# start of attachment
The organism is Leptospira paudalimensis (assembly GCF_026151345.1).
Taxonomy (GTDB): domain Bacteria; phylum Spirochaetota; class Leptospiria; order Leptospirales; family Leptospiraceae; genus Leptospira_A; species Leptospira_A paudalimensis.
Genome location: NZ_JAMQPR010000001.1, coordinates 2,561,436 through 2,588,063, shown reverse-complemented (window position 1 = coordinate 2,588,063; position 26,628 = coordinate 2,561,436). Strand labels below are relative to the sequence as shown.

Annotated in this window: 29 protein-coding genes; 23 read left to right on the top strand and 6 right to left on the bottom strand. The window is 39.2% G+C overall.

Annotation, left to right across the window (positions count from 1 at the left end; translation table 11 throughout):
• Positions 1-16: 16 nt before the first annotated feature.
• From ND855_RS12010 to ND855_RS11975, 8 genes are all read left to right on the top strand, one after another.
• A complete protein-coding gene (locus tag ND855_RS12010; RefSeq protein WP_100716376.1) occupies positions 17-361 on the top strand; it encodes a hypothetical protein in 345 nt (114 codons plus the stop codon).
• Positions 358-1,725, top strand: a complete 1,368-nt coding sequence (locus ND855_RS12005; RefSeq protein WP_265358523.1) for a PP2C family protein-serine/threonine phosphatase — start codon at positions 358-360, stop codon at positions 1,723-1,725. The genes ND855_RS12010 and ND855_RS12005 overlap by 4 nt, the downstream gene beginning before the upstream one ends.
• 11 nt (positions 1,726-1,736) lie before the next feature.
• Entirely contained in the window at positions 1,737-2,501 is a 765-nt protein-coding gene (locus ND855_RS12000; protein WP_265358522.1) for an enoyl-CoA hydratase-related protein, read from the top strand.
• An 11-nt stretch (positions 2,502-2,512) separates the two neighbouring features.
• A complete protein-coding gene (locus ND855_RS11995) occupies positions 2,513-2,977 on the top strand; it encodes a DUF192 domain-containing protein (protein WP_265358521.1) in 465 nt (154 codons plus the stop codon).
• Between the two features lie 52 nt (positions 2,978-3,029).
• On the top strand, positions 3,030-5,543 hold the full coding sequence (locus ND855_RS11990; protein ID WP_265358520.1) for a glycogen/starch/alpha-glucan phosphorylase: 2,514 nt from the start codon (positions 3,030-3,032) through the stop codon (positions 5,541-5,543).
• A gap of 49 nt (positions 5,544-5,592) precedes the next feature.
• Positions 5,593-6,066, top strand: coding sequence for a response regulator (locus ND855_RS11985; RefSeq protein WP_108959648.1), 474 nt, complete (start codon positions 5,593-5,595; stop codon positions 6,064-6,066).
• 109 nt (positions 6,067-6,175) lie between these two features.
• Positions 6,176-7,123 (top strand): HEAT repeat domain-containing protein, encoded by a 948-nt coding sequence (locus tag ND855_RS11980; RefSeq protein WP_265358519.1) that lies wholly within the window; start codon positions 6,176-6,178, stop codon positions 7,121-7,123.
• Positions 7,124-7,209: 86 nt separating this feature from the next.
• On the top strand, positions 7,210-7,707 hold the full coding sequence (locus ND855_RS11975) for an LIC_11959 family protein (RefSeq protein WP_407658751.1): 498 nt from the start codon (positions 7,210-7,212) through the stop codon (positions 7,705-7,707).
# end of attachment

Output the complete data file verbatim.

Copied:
The organism is Leptospira paudalimensis (assembly GCF_026151345.1).
Taxonomy (GTDB): domain Bacteria; phylum Spirochaetota; class Leptospiria; order Leptospirales; family Leptospiraceae; genus Leptospira_A; species Leptospira_A paudalimensis.
Genome location: NZ_JAMQPR010000001.1, coordinates 2,561,436 through 2,588,063, shown reverse-complemented (window position 1 = coordinate 2,588,063; position 26,628 = coordinate 2,561,436). Strand labels below are relative to the sequence as shown.

Annotated in this window: 29 protein-coding genes; 23 read left to right on the top strand and 6 right to left on the bottom strand. The window is 39.2% G+C overall.

Annotation, left to right across the window (positions count from 1 at the left end; translation table 11 throughout):
• Positions 1-16: 16 nt before the first annotated feature.
• From ND855_RS12010 to ND855_RS11975, 8 genes are all read left to right on the top strand, one after another.
• A complete protein-coding gene (locus tag ND855_RS12010; RefSeq protein WP_100716376.1) occupies positions 17-361 on the top strand; it encodes a hypothetical protein in 345 nt (114 codons plus the stop codon).
• Positions 358-1,725, top strand: a complete 1,368-nt coding sequence (locus ND855_RS12005; RefSeq protein WP_265358523.1) for a PP2C family protein-serine/threonine phosphatase — start codon at positions 358-360, stop codon at positions 1,723-1,725. The genes ND855_RS12010 and ND855_RS12005 overlap by 4 nt, the downstream gene beginning before the upstream one ends.
• 11 nt (positions 1,726-1,736) lie before the next feature.
• Entirely contained in the window at positions 1,737-2,501 is a 765-nt protein-coding gene (locus ND855_RS12000; protein WP_265358522.1) for an enoyl-CoA hydratase-related protein, read from the top strand.
• An 11-nt stretch (positions 2,502-2,512) separates the two neighbouring features.
• A complete protein-coding gene (locus ND855_RS11995) occupies positions 2,513-2,977 on the top strand; it encodes a DUF192 domain-containing protein (protein WP_265358521.1) in 465 nt (154 codons plus the stop codon).
• Between the two features lie 52 nt (positions 2,978-3,029).
• On the top strand, positions 3,030-5,543 hold the full coding sequence (locus ND855_RS11990; protein ID WP_265358520.1) for a glycogen/starch/alpha-glucan phosphorylase: 2,514 nt from the start codon (positions 3,030-3,032) through the stop codon (positions 5,541-5,543).
• A gap of 49 nt (positions 5,544-5,592) precedes the next feature.
• Positions 5,593-6,066, top strand: coding sequence for a response regulator (locus ND855_RS11985; RefSeq protein WP_108959648.1), 474 nt, complete (start codon positions 5,593-5,595; stop codon positions 6,064-6,066).
• 109 nt (positions 6,067-6,175) lie between these two features.
• Positions 6,176-7,123 (top strand): HEAT repeat domain-containing protein, encoded by a 948-nt coding sequence (locus tag ND855_RS11980; RefSeq protein WP_265358519.1) that lies wholly within the window; start codon positions 6,176-6,178, stop codon positions 7,121-7,123.
• Positions 7,124-7,209: 86 nt separating this feature from the next.
• On the top strand, positions 7,210-7,707 hold the full coding sequence (locus ND855_RS11975) for an LIC_11959 family protein (RefSeq protein WP_407658751.1): 498 nt from the start codon (positions 7,210-7,212) through the stop codon (positions 7,705-7,707).